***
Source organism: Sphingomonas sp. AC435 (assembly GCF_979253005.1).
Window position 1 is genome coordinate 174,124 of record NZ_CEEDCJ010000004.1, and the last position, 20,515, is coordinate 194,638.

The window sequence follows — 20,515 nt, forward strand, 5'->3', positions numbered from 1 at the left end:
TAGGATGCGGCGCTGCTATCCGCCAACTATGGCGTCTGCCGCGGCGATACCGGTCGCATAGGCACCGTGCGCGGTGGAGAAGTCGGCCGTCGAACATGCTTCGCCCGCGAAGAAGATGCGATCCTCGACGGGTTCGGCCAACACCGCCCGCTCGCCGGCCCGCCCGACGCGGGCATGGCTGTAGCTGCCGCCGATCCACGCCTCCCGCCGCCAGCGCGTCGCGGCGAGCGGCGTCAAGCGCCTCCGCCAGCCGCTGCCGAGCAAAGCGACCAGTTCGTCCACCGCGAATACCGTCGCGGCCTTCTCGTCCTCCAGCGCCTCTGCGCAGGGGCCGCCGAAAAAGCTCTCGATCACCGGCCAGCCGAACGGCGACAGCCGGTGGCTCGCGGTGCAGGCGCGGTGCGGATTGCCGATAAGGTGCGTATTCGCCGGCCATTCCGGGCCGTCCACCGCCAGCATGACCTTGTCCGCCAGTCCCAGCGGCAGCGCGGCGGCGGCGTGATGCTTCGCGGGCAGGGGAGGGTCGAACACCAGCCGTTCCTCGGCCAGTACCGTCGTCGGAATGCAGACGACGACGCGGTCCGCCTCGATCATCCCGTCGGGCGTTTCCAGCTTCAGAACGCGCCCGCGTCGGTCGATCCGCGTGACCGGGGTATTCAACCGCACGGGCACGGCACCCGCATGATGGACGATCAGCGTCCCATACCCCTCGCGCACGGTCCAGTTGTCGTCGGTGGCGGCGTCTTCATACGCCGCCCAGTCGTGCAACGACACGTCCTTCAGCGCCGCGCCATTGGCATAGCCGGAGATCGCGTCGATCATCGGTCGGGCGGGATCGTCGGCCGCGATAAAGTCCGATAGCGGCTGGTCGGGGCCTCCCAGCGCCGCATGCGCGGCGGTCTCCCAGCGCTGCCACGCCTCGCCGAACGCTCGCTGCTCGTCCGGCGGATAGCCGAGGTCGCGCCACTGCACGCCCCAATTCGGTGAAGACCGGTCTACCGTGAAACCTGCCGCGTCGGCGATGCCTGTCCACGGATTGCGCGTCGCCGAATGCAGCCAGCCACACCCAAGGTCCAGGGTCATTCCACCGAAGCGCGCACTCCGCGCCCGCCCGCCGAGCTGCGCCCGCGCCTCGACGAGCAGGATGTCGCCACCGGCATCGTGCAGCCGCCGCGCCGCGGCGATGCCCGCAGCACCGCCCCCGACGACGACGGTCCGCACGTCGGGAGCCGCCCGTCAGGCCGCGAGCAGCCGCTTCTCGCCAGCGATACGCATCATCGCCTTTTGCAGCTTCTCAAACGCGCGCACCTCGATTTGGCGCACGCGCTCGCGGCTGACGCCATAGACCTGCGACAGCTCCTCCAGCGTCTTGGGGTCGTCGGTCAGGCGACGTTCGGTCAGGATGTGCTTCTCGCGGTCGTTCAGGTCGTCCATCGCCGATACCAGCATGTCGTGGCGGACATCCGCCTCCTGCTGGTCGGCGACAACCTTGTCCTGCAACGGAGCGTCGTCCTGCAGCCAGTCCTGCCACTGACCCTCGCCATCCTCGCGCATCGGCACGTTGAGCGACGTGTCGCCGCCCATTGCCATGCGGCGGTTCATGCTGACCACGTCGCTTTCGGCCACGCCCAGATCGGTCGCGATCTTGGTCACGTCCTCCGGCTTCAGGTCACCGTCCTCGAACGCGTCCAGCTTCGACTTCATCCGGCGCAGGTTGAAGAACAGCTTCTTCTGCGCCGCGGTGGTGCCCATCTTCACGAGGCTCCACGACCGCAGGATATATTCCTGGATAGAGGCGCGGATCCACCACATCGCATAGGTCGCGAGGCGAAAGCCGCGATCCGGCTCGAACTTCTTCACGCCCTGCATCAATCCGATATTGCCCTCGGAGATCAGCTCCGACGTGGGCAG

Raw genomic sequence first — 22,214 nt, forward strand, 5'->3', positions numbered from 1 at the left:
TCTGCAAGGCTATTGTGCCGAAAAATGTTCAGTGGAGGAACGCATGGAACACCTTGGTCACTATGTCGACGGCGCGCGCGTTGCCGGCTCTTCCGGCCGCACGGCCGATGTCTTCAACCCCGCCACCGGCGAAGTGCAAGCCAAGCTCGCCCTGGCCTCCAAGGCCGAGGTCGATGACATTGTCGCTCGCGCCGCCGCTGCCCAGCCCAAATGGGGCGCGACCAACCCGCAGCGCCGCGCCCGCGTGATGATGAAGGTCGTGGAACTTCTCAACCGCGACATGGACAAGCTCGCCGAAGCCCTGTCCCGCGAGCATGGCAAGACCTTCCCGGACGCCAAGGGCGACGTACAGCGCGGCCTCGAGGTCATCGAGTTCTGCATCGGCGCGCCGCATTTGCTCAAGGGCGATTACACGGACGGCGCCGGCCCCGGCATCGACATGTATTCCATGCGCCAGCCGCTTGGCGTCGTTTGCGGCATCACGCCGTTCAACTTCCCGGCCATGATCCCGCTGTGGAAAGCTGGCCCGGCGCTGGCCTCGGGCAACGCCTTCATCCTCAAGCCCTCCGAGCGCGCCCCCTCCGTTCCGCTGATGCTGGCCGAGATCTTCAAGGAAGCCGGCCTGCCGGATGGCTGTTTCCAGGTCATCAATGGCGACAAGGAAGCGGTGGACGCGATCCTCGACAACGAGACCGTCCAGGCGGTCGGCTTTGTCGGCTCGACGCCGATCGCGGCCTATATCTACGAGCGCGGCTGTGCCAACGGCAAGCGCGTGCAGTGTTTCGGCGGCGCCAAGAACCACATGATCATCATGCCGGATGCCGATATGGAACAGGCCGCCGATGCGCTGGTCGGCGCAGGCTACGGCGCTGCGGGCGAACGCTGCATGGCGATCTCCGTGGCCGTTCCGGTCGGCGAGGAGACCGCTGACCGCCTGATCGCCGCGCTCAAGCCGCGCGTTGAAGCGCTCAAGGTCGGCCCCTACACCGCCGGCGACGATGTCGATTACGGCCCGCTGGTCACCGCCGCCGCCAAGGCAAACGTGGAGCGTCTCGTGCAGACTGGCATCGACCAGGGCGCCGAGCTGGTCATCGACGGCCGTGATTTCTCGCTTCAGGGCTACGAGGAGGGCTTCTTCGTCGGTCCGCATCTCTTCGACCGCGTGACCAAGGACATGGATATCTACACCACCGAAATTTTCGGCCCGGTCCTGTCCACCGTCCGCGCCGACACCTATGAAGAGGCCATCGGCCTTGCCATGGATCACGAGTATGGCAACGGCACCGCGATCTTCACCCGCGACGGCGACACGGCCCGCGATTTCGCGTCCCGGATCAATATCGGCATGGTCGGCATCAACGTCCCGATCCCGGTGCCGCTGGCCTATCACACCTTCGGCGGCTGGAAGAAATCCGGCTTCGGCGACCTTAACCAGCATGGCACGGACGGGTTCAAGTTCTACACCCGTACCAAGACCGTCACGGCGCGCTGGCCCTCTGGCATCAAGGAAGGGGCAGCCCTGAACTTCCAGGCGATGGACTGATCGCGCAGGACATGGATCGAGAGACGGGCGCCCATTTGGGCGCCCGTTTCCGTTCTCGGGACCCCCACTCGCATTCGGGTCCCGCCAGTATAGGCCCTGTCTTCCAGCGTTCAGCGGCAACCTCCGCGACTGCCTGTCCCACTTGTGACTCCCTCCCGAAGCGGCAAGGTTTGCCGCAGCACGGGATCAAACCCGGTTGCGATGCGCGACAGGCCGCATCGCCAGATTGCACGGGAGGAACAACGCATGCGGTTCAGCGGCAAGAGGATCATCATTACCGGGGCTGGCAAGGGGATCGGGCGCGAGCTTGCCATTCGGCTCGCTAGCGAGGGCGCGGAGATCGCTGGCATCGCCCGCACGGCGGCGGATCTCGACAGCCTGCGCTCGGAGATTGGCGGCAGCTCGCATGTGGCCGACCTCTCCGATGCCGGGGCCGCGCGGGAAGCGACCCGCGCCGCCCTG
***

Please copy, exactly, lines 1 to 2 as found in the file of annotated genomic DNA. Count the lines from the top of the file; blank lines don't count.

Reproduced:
Source organism: Sphingomonas sp. AC435 (assembly GCF_979253005.1).
Window position 1 is genome coordinate 174,124 of record NZ_CEEDCJ010000004.1, and the last position, 20,515, is coordinate 194,638.